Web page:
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How Do Bad Shooting Teams Succeed?

April 26, 2013, 1:34 PM ET [107 Comments]
Travis Yost
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There's going to be a lot of talk about Paul MacLean and what appears to be an inevitable Jack Adams Trophy nomination in the coming days. The Ottawa Senators pretty much lost every valuable player for the majority of the season, yet by game forty-six, had clinched another playoff berth -- the second in as many years under Ottawa's new bench boss.

I'm not particularly sure whether or not Ottawa's head coach will actually win the award, but his inclusion in the final three seems to me like a no-brainer. There's a pretty decent argument that this year's team has out-performed last year's team by a considerable margin, although it's only marginally translated in the standings; Ottawa's moved from a 1.12 PPG team to a 1.17 PPG one, but did so (a) with vastly superior possession numbers; and (b) at least a handful of guys taking on roles they almost certainly weren't prepared for.

I think the ability of this team can kind of get lost in the fact that this club as a whole was mired in the shooting department like no other. When I say no other, I mean no other. The 2012-2013 Ottawa Senators have the worst even-strength shooting percentage of any club to reach the playoffs since at least 2007 [and almost certainly longer], converting at an abhorrent 5.94% rate. There's some severe lack of puck luck in there, but I think a lack of individual scoring talent is probably contributory to some extent.

I put together a chart to illustrate Ottawa's shooting woes: a compilation of a number of the league's worst shooting teams in the last six years. It's a point I think worth emphasizing for a number of reasons I'll touch on in a bit:

As you can see, more often than not, poor shooting even-strength teams did not make the post-season. It's far from a single defining point though: seven of those seventeen clubs did grab a playoff berth, although a number of them sort of squeaked into the dance.

So, how does a team win hockey games when they can't score goals? It would seem to me that potential common denominators here are (a) strong possession time; and (b) strong goaltending. With one or the other, you're leaving things in doubt. The 1213 New Jersey Devils are like a case study in this: elite possession metrics, but one that was victimized by poor shooting percentages and awful goaltending.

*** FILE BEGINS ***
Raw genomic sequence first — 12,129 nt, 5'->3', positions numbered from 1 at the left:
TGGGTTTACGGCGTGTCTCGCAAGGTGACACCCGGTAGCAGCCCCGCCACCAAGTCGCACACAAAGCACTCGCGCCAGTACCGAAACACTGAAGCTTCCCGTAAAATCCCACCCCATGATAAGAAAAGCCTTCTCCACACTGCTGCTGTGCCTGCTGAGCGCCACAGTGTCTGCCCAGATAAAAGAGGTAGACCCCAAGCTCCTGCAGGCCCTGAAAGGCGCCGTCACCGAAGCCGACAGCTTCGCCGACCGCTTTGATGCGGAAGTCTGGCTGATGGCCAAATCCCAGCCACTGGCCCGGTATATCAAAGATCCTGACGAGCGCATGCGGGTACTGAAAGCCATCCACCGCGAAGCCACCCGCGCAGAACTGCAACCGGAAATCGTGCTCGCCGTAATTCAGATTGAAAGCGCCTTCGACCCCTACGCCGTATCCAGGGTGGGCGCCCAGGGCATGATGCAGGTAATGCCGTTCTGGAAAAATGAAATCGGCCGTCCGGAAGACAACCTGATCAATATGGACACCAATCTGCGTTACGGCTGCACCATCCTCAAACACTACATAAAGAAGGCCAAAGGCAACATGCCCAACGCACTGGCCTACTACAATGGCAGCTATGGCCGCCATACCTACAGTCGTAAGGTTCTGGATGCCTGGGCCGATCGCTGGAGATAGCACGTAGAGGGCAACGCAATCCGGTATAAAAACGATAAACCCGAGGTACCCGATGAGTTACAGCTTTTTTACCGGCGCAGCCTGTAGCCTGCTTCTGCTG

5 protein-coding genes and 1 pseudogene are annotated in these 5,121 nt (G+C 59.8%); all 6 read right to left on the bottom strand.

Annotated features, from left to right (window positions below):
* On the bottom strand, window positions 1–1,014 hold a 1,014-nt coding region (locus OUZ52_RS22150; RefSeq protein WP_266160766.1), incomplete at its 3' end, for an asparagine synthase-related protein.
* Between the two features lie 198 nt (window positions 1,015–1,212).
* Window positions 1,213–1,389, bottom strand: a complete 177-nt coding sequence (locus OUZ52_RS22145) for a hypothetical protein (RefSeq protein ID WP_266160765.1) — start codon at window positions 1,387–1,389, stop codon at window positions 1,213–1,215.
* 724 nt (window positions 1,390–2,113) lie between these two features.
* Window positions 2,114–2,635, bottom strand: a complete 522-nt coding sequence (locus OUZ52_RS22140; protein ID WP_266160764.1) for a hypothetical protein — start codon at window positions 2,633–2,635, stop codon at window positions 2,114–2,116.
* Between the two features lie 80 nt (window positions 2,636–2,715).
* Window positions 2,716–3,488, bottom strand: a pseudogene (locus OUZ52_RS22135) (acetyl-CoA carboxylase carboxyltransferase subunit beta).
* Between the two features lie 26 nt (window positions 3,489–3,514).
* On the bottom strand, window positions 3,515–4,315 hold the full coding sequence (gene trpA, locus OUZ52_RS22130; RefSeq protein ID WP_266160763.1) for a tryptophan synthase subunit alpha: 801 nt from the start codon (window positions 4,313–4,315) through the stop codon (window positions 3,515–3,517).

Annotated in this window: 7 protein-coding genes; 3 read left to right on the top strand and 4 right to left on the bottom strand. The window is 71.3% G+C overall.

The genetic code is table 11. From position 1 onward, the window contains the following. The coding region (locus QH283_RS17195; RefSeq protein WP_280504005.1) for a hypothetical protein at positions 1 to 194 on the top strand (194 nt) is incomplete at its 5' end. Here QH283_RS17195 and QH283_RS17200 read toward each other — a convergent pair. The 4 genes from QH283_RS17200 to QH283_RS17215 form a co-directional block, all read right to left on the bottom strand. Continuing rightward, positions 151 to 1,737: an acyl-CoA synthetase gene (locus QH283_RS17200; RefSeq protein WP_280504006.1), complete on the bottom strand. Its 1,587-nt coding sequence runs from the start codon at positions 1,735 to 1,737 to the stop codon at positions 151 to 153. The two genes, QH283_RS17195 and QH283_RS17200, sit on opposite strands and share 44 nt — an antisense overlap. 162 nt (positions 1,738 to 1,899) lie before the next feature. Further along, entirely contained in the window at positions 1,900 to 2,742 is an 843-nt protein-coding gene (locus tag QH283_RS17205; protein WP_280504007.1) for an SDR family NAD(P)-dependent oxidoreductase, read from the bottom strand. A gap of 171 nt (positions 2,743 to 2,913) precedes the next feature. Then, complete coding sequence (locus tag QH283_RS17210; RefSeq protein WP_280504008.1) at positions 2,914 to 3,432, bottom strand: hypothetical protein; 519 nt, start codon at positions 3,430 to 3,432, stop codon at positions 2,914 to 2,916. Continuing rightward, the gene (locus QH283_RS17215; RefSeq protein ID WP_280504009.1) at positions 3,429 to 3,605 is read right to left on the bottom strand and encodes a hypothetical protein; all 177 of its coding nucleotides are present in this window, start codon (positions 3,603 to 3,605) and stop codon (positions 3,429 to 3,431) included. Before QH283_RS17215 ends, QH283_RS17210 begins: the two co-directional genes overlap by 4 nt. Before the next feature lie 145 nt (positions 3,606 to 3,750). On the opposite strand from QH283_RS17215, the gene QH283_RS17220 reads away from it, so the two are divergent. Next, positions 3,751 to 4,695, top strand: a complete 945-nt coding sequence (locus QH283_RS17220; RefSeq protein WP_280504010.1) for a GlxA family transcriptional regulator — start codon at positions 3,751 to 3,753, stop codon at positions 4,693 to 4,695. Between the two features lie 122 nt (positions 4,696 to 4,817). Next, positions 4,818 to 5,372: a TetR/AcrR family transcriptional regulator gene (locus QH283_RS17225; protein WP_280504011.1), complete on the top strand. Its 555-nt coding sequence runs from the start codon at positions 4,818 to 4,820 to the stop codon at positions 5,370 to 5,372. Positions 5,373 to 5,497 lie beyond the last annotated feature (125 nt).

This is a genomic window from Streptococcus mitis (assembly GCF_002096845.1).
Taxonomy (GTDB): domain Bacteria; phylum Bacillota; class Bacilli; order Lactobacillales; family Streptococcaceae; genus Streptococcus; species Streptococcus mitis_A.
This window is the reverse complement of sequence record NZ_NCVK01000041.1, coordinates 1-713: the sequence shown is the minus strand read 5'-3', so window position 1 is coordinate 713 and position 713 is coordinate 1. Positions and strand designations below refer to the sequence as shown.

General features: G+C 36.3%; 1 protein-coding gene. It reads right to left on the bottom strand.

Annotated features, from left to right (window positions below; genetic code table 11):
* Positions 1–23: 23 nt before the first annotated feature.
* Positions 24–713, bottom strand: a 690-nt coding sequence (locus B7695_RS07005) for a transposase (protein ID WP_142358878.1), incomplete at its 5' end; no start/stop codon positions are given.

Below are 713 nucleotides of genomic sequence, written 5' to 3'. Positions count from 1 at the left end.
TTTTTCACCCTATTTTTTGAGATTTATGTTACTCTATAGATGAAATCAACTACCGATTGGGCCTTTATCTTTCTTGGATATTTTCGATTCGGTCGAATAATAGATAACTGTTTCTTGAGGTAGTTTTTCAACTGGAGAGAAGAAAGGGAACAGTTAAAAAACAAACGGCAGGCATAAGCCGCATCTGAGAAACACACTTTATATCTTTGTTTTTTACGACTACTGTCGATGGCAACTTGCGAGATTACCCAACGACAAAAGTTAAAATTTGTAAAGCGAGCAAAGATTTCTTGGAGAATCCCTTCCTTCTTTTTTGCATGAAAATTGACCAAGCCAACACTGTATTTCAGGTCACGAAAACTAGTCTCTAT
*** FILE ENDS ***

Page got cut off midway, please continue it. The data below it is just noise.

Let's look at the seven playoff teams that did reach the playoffs with awful shooting metrics. I've included this year's Detroit Red Wings to jump the sample a bit; it does appear they're going to make it anyway, so the inclusion isn't unwarranted. As mentioned previously, the strong suspicion is that teams who succeed in spite of awful shooting percentages are very likely dominant controllers of the puck, and excellent between the pipes.

And, voila. The even-strength save percentages and corresponding ranks that year are well above normal, with only one team -- the 0809 New York Rangers -- even coming close to the league average. At least five of those teams are elite shot stoppers.

The Score-Adjusted Fenwick column is most important of all, though. We know driving possession correlates strongly with winning long-term, and the best way to ascertain what teams are controlling the puck is by looking at even-strength shot attempt differentials. Vic Ferrari's already shown the strength of the relationship.

It's one of the big reasons why the analytics community didn't see the Los Angeles Kings as a true Cinderella team last season; a lot of analysts suggested that the team just turned it on at the right time. But others, almost certainly more accurately, noticed that the team started to see pucks falling in their favor. The possession numbers were insane from start to finish. But, when it mattered most, the hockey gods smiled a bit upon their offense. When that team started to score goals, slowing them down was a war of attrition.

Of that list, seven of those eight teams were getting more than 52% of even-strength shot attempts. That's a pretty exclusive group that's generally reserved for the league's best teams.

As for Florida last year: they weren't a bad team. They just weren't a very good team. Regression, unfortunately, was inevitable. Combine that with a half-million man games lost, awful shooting percentages, and the wrong side of hockey luck, you have a team headed for the lottery.

Bringing this all back to Paul MacLean: this team was probably cheated out of a chance to dethrone the Boston Bruins in the Northeast division. Injuries happen, and the fact that this team improved from last year's healthy rotations is pretty remarkable, but that doesn't necessarily mean the production was reflective of the talent currently assembled on this roster. Keep a healthy Jason Spezza and Erik Karlsson for forty-eight games, you're going to see a nice uptick -- one that probably has them neck-and-neck with Boston (and, Montreal) in the division.

MacLean's going to get a lot of the credit for the team's play, but I don't think it can be stated enough that Bryan Murray and the rest of the organization deserve a ton of praise, particularly on the scouting and player development side. Coaching value is kind of a mystery, but what's not a mystery is the importance of talent and depth. The fact that this train didn't derail after January and February is just as much a testament to the front office as it is to the coaching staff and players.

So long as they keep doing everything else right, they'll be a tough out in the playoffs. If they start scoring some goals, they're going to be a miserable draw. The same can be said for San Jose and Detroit.

Back with more tomorrow.


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